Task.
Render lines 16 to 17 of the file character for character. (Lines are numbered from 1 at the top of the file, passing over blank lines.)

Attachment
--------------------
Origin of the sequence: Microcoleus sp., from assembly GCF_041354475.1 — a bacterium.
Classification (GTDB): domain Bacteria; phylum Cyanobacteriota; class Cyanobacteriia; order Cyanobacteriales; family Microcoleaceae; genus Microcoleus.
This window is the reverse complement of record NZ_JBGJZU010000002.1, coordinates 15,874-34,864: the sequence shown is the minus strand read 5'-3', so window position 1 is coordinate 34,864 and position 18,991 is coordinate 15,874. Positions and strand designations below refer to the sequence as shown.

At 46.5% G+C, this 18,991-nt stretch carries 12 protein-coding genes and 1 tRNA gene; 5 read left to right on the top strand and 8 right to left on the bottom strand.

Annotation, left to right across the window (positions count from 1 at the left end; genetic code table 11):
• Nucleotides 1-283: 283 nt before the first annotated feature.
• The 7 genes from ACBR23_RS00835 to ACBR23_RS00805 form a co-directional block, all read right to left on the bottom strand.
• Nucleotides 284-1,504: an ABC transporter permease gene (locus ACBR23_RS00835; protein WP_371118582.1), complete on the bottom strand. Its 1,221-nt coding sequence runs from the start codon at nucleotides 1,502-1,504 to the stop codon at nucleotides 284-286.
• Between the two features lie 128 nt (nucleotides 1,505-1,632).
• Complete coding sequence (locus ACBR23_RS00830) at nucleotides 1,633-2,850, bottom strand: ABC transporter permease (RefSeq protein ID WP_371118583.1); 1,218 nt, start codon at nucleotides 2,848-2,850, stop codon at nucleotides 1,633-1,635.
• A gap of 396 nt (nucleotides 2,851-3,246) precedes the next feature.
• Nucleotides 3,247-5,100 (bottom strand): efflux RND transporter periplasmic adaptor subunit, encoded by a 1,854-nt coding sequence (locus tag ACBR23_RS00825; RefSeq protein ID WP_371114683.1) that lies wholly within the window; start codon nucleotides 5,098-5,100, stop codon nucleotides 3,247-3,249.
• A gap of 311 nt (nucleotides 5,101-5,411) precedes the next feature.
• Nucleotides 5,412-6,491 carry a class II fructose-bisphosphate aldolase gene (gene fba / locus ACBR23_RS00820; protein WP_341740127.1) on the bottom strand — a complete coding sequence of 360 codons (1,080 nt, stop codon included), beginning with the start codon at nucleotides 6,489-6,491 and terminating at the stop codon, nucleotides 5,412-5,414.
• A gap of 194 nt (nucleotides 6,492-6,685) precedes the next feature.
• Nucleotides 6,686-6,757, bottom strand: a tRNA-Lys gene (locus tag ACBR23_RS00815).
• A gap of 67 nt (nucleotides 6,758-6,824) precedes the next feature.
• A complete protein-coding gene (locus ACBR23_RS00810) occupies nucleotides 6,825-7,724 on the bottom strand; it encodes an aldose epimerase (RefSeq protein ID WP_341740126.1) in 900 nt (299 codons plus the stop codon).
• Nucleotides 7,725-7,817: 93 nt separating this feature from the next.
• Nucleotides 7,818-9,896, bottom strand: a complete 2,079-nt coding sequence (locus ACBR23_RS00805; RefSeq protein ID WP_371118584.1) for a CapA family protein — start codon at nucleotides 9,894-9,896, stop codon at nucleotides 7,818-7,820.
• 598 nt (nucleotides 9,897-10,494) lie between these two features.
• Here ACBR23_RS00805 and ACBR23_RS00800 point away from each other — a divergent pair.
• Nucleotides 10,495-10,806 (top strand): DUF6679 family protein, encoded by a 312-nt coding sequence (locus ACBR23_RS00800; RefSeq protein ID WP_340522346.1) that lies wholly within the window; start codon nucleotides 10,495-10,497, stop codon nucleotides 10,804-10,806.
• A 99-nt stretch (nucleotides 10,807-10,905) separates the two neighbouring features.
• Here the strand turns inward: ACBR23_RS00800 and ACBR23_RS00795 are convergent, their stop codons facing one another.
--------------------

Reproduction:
• Nucleotides 6,686-6,757, bottom strand: a tRNA-Lys gene (locus tag ACBR23_RS00815).
• A gap of 67 nt (nucleotides 6,758-6,824) precedes the next feature.